Washington State has a mixed history when it comes to its treatment of racial and ethnic minorities. It was founded through the displacement of its native peoples by legal and extralegal means. Washington's early history included severe anti-immigrant sentiment expressed first toward Chinese immigrants and then Japanese immigrants, who were the target of the state's Alien Land Laws. Yet unlike other states that instituted de jure segregation of schools and severely limited participation in the legal system, Washington did not mandate school segregation by law and was the only western state that did not ban interracial marriage. In fact, Washington became so well known for its openness that interracial couples would often travel to the state solely to get married. A ready coalition of four distinct racial minorities--blacks, Chinese, Filipinos, and Japanese--worked together during the 1930s to defeat various policies that targeted racial minorities. These initial campaigns laid the groundwork for future collaboration that would cut across racial lines.

Despite this coalition, troubling manifestations of racial discrimination in the public and private spheres continued, demonstrating that Washington State was hardly immune to racial bias. For instance, in March 1942, 14,400 persons of Japanese descent lived in Washington State, including 9600 in King County alone. Of these, nearly 13,000 were incarcerated and placed into internment camps. Over 30% of those forcibly removed from Seattle never returned to their homes. After World War II, Seattle's black population experienced its own backlash, as restrictive covenants and other forms of housing discrimination proliferated throughout Washington State between 1940 and 1960. These covenants were so effective in Seattle that they functionally concentrated 78% of the black community into the area known as the Central District. While residential discrimination is no longer sanctioned by the law, its effects continue to reverberate even today.

Even after Japanese American incarceration ended and residential discrimination became less overt, one area continued to produce racialized outcomes: the criminal justice system. In 1980, scholar Scott Christianson published findings showing that Washington State led the nation in disproportionate imprisonment of blacks. While every state disproportionately imprisoned blacks, the overrepresentation of blacks relative to the size of the black population was greatest in Washington. In a 2005 report discussing Christianson's finding, Robert Crutchfield found that while blacks in 1980 constituted approximately 28% of the prison population, they constituted approximately 3% of the general population. The black share of the prison population was more than nine times greater than the black share of the general population. Nationally, the black share of the prison population was four times greater than the black share of the general population.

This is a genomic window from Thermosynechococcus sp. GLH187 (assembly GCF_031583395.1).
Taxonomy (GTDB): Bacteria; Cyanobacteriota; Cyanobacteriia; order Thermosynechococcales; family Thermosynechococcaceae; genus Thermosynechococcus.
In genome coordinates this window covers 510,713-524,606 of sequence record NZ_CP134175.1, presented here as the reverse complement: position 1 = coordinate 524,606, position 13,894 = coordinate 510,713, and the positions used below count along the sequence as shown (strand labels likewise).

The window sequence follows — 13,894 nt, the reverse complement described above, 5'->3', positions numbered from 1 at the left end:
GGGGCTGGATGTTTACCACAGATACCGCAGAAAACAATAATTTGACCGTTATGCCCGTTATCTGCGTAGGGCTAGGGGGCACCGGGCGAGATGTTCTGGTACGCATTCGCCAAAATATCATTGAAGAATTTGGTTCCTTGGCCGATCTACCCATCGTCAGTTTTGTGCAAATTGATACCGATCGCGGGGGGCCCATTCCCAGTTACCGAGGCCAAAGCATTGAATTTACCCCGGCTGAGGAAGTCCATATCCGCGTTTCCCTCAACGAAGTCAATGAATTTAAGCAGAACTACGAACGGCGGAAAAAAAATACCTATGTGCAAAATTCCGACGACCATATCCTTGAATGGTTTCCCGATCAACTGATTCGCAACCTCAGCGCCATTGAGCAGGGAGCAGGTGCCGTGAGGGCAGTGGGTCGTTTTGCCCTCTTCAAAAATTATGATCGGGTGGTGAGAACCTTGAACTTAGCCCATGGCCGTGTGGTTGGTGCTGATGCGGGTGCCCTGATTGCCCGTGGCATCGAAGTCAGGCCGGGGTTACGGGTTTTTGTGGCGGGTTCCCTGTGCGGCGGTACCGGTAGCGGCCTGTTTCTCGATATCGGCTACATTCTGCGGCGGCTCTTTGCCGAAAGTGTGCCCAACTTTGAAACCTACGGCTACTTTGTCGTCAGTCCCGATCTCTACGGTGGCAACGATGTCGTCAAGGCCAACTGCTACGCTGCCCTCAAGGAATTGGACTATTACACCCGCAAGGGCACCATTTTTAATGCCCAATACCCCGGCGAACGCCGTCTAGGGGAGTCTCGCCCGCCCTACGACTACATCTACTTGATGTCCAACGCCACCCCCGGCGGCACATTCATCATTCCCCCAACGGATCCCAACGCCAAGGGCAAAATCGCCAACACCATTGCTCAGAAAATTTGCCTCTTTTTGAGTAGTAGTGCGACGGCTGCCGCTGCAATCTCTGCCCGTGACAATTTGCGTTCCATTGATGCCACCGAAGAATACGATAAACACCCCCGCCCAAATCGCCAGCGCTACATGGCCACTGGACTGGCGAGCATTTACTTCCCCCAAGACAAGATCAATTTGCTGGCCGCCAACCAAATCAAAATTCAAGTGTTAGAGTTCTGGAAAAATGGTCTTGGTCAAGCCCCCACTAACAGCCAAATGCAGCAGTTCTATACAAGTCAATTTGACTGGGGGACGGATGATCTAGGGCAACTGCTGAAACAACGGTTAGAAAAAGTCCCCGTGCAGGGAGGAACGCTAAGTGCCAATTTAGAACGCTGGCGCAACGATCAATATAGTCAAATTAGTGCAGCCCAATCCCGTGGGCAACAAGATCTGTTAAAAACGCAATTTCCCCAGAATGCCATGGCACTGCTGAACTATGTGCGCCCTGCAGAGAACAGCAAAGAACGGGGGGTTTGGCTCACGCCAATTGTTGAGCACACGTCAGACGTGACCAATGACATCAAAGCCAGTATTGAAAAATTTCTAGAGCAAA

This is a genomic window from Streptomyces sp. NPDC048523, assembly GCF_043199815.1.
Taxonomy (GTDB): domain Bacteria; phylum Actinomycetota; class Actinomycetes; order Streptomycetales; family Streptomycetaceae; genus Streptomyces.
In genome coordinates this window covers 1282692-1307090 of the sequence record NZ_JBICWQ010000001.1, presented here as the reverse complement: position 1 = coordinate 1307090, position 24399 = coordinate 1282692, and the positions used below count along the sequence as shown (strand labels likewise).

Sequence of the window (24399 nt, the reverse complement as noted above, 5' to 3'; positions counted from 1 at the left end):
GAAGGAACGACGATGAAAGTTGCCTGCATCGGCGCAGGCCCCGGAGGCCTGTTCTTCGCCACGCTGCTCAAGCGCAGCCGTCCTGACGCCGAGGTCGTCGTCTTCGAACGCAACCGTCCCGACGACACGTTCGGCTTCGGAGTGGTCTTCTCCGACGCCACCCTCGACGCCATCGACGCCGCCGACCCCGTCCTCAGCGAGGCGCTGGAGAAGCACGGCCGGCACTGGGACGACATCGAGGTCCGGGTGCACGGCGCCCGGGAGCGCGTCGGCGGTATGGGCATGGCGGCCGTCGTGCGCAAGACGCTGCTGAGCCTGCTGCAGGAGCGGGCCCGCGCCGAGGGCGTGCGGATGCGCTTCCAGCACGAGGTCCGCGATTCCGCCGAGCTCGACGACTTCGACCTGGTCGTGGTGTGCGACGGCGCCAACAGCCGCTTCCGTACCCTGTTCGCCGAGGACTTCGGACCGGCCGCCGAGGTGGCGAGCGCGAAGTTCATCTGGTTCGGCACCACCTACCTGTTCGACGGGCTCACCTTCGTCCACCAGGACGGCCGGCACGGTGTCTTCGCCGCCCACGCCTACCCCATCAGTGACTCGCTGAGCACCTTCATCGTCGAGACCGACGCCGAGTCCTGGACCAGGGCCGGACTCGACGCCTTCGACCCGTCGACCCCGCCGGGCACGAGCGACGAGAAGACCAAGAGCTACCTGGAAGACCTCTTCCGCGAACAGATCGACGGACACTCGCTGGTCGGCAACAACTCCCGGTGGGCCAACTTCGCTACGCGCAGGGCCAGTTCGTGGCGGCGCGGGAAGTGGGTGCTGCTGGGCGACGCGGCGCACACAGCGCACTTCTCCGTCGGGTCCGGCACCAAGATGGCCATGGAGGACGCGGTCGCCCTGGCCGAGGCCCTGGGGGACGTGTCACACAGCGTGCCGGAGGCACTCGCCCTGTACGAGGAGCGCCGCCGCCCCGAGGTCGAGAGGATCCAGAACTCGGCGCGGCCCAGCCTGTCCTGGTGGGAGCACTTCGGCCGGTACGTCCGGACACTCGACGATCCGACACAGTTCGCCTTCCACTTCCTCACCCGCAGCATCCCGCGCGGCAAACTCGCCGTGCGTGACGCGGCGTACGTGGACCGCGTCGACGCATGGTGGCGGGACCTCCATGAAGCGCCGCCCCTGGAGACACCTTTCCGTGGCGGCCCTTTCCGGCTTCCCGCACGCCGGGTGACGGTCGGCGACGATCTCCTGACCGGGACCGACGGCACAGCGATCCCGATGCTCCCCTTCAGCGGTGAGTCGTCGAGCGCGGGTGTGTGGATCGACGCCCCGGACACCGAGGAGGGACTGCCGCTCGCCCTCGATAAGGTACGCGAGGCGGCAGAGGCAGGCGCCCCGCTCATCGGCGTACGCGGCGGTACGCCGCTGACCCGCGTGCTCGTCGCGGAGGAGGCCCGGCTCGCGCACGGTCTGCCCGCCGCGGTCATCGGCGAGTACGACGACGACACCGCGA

Christianson's findings sparked a firestorm of concern among policymakers, researchers, and citizens in Washington State. The state legislature responded by commissioning a study to determine whether racial disparity existed in Washington's criminal justice system. The 1986 Crutchfield and Bridges study was the first in a series of studies over the last twenty-five years to find that racial bias exists at various points in Washington's criminal justice system. In particular, this first study found that race affects the processing of felony cases in Washington State, even after controlling for legally relevant factors. That is, all things being equal, outcomes were worse for defendants who were black than for defendants who were white.

In the wake of the 1986 Crutchfield and Bridges report, the state legislature established the Washington State Minority and Justice Task Force to study the treatment of minorities in the state court system, to recommend reforms and to provide an education program for the Among other findings, the 1990 report concluded that minorities perceive that bias pervades the entire legal system in general and hence [minorities] do not trust the court system to resolve their disputes or administer justice In particular, this perception of bias extended to criminal proceedings, where minorities reported that they received disparate treatment from prosecutors, law enforcement authorities, and public defenders. The report concluded that more research was needed to determine how race affects individual experiences with various aspects of Washington's criminal justice system, such as pretrial release, bail, prosecutorial discretion, and quality of counsel.

Decades later, the perception that racial bias permeates the criminal justice system persists. But now there is substantial evidence to support the notion that racial inequities do permeate the criminal justice system. Subsequent studies commissioned since 1986 have confirmed that Washington cannot justify its disproportionate minority incarceration rates on the sole basis that minorities commit more crimes. For instance, the extant research concerning the Washington State Patrol suggests that race does not affect police discretion with regard to stops but does affect searches. Other research indicates that Seattle drug arrest patterns and outcomes are shaped by race. Another study found that even after controlling for legally relevant factors, racial differences affect how cases are processed: minorities were more likely than whites to be held in custody prior to trial, less likely than whites to be released on personal recognizance following arrest, and more likely to receive monetary bail. While these and other studies have focused on different decision-making points in the criminal justice system, one troubling conclusion, in particular, underlies each study's findings: when it comes to Washington State's criminal justice system, race matters.